Computational and Experimental Analysis of Ultrafine Particle Dispersion During Granite Polishing
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The granite manufacturing industry is an environment in which workers are exposed to high levels of ultrafine particles (UFPs) and crystalline silica dust. Overexposure to crystalline silica can cause health problems, in particular silicosis. This fatal lung disease persists worldwide despite knowledge of methods to control it. One way to partially overcome the problem of subjectivity and try to achieve objective experimental results is to run field crystalline silica dust surveys with trained human assessors (panelists). Such field inspections allow the determination of ambient air concentrations and are now seen as being a more convenient method for UFP impact assessment in the field. One drawback of field inspections is that they can get rather expensive, especially if the survey is conducted for an extended period of time involving a high number of panelists. This paper reviews the techniques that can be adopted to measure UFPs in the field and discusses how such techniques can be used as an alternative to, or in combination with, gas tracer dispersion methods for UFP impact assessment purposes, and how the results of field UFP measurements and model outputs can be related and compared to each other. Two simulation methods were used to study crystalline silica dust exposure during the granite polishing process (experimental and numerical). This study presents a method to measure UFP dispersion during granite manufacturing processes. A computational model was constructed to simulate the physical problem. The numerical study was carried out, on a simplified configuration (bench), modeling particle distribution near a rotating tool. CFD simulation results were compared to the experimental data using NaCl particles, a tracer gas (CO2), and UFP dispersion from granite polishing. The results showed good agreement between the two methods.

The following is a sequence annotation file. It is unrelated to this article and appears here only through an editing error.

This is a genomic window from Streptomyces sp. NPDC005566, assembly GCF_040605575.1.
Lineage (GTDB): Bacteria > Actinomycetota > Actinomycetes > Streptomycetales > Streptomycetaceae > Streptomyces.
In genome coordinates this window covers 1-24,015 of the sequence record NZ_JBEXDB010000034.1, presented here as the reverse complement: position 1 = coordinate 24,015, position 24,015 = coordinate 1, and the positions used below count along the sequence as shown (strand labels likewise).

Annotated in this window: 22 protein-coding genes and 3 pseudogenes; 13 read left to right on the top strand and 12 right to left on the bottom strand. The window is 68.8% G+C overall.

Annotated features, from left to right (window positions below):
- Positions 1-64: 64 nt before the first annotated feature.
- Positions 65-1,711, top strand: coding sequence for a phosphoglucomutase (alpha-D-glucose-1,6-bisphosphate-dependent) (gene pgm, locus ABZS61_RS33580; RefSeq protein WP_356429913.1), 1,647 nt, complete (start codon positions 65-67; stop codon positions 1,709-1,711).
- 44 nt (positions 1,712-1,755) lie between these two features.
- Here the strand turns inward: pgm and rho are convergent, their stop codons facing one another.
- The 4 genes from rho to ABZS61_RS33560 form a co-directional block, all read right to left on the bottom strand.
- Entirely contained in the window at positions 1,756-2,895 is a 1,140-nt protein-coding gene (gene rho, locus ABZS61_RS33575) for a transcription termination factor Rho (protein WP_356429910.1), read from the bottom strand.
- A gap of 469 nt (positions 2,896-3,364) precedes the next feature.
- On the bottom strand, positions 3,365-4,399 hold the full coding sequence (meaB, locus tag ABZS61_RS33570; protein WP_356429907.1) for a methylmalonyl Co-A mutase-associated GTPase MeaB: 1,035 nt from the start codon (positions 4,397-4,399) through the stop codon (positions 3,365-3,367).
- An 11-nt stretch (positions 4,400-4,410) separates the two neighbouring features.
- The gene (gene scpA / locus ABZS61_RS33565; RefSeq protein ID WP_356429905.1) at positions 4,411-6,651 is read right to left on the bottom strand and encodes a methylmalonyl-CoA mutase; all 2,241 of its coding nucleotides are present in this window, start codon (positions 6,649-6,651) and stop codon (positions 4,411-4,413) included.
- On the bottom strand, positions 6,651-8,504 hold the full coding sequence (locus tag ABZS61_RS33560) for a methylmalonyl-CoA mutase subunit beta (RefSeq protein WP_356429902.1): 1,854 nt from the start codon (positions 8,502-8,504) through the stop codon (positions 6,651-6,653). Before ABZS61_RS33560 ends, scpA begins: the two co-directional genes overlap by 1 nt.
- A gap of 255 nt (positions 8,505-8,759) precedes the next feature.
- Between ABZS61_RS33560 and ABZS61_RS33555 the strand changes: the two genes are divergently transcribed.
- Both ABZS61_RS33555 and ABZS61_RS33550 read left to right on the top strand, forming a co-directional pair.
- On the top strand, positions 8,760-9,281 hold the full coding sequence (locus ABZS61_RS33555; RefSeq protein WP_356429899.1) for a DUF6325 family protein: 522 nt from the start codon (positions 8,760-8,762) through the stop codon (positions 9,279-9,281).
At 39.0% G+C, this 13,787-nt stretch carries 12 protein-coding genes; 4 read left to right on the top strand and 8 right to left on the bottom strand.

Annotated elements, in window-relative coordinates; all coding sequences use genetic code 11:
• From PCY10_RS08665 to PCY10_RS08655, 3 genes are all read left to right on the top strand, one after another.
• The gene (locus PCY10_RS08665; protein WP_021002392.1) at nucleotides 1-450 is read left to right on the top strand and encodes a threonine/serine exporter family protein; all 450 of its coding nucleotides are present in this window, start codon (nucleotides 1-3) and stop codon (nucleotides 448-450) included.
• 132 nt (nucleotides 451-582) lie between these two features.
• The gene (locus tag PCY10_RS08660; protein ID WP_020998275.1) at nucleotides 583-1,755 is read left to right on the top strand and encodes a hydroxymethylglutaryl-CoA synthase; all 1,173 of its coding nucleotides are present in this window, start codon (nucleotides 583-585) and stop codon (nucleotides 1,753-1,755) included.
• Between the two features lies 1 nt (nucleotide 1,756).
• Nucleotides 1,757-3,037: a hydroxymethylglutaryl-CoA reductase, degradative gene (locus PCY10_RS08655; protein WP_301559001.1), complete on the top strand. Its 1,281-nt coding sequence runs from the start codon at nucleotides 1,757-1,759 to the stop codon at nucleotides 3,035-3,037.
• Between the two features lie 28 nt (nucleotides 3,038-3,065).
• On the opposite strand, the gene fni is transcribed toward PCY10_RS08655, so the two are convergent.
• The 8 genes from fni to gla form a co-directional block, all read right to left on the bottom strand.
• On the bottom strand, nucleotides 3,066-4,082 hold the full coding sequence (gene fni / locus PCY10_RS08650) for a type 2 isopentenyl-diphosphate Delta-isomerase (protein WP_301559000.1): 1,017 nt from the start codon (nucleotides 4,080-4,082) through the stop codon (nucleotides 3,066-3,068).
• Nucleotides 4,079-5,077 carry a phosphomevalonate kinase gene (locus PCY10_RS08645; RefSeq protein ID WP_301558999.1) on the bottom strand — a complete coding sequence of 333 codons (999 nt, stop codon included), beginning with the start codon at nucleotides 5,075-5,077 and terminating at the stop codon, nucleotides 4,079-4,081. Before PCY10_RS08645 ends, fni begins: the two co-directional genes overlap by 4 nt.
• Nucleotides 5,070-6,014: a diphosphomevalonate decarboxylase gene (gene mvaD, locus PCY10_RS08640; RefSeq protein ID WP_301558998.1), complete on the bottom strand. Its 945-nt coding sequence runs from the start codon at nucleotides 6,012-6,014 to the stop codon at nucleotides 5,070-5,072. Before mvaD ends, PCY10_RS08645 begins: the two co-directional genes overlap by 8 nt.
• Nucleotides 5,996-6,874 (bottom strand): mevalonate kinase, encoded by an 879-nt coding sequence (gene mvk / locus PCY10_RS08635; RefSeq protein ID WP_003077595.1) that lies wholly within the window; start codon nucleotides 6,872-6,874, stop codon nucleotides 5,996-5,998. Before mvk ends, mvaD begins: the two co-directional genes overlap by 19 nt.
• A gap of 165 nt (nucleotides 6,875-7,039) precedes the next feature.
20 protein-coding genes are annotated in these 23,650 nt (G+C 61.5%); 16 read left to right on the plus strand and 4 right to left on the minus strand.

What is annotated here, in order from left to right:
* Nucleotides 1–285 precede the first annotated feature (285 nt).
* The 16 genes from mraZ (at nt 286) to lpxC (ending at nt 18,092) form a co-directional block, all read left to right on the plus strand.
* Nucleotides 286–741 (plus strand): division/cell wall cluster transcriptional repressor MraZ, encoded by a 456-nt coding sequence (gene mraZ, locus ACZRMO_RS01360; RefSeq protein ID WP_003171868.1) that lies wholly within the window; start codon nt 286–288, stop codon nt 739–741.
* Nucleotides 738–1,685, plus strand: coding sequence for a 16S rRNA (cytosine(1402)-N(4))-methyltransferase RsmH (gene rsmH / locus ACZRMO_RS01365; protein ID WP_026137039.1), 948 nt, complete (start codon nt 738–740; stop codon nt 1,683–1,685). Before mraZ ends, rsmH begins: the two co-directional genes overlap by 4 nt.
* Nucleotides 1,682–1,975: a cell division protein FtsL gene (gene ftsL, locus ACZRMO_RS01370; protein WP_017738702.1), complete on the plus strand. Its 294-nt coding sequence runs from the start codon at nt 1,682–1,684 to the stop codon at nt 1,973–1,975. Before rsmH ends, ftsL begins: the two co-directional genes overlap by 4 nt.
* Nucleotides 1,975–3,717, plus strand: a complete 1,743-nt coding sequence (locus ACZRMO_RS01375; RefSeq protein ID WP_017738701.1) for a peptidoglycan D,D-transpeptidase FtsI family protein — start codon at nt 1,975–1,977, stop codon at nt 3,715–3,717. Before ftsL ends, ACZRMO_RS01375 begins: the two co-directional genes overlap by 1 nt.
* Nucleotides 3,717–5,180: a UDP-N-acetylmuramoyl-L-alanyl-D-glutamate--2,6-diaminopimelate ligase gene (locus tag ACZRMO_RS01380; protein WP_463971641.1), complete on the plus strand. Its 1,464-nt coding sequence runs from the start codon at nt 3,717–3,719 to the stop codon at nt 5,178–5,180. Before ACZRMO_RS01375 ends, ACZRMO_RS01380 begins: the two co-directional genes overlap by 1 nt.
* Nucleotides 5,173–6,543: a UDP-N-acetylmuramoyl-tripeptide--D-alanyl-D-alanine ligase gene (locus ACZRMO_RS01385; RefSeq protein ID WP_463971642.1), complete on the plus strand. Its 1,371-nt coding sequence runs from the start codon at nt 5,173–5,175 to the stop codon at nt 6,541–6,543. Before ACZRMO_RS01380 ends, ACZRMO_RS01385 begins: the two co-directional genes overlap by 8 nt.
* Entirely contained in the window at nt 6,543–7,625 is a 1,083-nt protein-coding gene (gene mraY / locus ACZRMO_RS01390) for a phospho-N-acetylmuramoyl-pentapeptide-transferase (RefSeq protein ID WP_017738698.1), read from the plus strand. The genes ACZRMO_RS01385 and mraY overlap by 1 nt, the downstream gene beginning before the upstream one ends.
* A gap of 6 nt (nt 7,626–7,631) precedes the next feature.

KeywordsGranite polishing Ultrafine particles Particle distribution Particle dispersion Experimental simulation Numerical simulation
This study is part of a larger research project on polishing granite (REF 2010-0047) funded by the Institut de Recherche Robert-Sauvé en Santé et Sécurité du Travail, IRSST (Montreal, Quebec, Canada) entitled “Characterization and Control of the Silica Dust Emitted During Dry and Wet Polishing Operations in the Granite and Other Quartz-Containing-Materials Processing Sector”. The authors also wish to thank A. Lacroix Granit (Saint-Boniface, Quebec, Canada) for donating the samples used in the experiments.
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